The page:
Input-Output data base: Regional Input-output data and
Labour market database for the labour supply module
Closing the model
No unique natural or correct closure to run the model.
Closures depends on the purposes of the analysis and user determined
Decomposition closure can be best described as a standard one-period
long-run closure. This closure helps develops other closures such as the
forecast and policy closures.
The forecast closure is used in simulation to produce a business-as-usual
picture of the economy.
In forecast simulations we use all available data and information about
the future to generate a believable baseline for the economy. We use
Access Economics forecast for national and state macroeconomic
A baseline forecast scenario incorporating available forecast data is first
For the baseline forecast closure, we try to exogenise everything that we
think we know about the future.
The policy closure is used in simulation analysing the impact of an
exogenous shock to the economy beyond the natural baseline scenarios.
Policy simulations are performed as a sequence of annual solution in
recursive-dynamic model. As such, this closure reflects many short-run
Policy Scenarios
The model offers the possibilities of examining the impacts of alternative
components of NOM including the migration program (skilled and family)
The first scenario is to increase the migration program from 190,000 to
250,000 (about 32%) per annum up to 2022.
Second scenario is a slight increase of the migration program from 190,000
to 195,000 (2.7%) per annum for the period up to 2022.
Third scenario is to decrease of the migration program from 190,000 to
95,000 (about 53%) per annum for the period up to 2022.
Macro results (three simulations)
Real GDP and employment (percentage deviation from baseline)
Macro results (three simulations)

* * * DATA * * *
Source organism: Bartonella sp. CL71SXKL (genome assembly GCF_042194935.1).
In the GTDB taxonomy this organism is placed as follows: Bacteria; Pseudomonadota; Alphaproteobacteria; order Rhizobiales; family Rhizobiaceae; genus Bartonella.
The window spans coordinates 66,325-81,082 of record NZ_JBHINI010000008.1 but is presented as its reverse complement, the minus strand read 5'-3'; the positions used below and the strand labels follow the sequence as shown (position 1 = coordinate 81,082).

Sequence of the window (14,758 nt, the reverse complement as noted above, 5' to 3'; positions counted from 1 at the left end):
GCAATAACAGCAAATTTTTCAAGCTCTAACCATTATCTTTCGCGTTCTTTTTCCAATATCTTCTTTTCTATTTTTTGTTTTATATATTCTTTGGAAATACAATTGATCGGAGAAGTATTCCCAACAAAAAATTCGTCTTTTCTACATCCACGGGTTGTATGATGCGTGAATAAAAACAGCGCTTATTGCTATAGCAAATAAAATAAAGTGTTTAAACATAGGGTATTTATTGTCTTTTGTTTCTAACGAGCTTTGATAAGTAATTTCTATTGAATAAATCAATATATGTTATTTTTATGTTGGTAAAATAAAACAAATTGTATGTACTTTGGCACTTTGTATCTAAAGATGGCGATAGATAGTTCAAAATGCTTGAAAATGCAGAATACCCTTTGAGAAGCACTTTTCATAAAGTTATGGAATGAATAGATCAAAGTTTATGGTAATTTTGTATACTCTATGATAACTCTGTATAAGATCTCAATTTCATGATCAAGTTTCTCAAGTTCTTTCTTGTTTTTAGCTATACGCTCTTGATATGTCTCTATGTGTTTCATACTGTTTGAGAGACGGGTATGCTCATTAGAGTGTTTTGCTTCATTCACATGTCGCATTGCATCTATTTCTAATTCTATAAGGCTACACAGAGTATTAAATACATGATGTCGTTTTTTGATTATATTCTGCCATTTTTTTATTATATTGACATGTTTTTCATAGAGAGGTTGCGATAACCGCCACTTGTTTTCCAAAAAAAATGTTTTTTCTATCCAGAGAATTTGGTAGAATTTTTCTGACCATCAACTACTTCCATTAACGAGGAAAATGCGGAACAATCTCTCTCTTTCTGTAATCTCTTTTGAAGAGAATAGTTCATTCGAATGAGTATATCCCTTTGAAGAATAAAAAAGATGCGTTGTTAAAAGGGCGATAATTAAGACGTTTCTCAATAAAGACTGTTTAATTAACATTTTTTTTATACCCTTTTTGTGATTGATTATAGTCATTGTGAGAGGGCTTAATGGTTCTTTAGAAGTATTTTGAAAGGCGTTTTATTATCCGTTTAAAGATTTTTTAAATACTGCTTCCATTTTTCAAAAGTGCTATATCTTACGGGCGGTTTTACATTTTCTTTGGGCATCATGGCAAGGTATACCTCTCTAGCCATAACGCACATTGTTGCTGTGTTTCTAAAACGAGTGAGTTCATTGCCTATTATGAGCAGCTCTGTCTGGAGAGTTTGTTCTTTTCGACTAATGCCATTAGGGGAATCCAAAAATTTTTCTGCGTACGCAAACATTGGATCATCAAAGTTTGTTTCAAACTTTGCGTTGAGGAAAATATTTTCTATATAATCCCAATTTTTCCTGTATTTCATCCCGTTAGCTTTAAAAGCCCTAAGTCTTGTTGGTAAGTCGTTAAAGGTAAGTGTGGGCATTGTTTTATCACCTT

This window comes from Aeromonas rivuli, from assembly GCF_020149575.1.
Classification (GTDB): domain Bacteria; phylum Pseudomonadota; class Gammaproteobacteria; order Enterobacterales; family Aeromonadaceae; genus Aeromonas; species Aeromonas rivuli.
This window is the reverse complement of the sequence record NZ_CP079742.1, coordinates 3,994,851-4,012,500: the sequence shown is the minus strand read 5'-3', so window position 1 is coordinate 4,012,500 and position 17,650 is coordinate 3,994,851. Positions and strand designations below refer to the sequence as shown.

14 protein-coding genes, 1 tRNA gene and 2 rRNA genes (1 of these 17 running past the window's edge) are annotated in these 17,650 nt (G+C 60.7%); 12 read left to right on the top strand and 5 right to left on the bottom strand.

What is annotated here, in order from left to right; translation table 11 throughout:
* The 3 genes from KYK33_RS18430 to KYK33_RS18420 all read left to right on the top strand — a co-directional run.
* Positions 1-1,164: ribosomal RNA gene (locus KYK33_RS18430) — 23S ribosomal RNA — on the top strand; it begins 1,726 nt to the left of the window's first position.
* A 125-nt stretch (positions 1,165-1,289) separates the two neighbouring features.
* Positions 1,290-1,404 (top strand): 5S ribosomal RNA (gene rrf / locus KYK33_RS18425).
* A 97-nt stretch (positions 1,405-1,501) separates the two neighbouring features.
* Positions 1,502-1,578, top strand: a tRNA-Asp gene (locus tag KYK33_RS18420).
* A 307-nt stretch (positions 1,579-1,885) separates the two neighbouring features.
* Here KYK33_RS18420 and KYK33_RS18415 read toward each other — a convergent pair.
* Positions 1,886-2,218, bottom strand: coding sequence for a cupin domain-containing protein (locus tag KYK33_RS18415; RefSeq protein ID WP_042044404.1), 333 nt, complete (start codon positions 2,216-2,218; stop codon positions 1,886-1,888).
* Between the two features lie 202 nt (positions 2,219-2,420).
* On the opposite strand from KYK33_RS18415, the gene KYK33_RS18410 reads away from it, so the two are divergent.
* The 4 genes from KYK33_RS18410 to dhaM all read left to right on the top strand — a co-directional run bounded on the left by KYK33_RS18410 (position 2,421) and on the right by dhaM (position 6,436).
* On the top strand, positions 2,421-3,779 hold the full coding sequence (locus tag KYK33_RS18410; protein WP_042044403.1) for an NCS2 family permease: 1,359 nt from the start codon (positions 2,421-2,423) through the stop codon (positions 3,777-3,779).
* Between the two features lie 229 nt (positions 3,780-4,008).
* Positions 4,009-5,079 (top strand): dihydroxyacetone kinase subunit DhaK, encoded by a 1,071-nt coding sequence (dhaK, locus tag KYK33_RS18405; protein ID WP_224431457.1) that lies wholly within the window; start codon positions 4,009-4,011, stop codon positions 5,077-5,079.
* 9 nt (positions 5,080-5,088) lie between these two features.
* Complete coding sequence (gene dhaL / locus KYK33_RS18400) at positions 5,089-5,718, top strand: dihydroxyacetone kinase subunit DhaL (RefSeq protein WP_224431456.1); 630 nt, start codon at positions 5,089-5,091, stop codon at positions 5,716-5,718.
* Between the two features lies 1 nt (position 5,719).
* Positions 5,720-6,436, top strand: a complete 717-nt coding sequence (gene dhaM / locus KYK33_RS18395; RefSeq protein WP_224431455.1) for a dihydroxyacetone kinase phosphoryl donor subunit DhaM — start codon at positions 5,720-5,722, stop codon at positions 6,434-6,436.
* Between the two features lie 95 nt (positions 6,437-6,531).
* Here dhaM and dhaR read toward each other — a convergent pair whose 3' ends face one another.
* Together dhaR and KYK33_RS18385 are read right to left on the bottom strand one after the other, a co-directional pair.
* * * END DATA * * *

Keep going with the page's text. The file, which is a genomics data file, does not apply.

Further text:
Per capita income (percentage deviation from baseline)
Macro results (three Simulations)
Real investment and capital stock (percentage deviation from baseline)
Real consumption, real investment and real GDP all Sims
(percentage deviation from baseline)
Export, import and the terms of trade (all Sims.)
(percentage deviation from baseline)
Sectoral output (32%
Sectoral output 32% increase simulation
(percentage deviation
from baseline)
Sectoral output (2.7% increase simulation)
(percentage deviation from baseline)
Sectoral output (53% decrease simulation)
Per capita income (percentage deviation from baseline)
Regional Employment (32% increase simulation)
Employment, by state (percentage deviation from baseline)
Regional Employment (2.7% increase simulation)
Employment, by state (percentage deviation from baseline)
Regional Employment (53% decrease simulation)
Employment, by state (percentage deviation from baseline)
Questions and conclusion
• Consistent with other CGE studies this analysis found that migration impacts
on the economy is minimal, albeit positive
• There are cautions to be exercised in applying this results for policy making
decision due to its limitations.
• This model assumes constant return to scale technology in the production
• It is also assumes that immigrants and resident workers are perfectly
substitutable.They do not complement each other.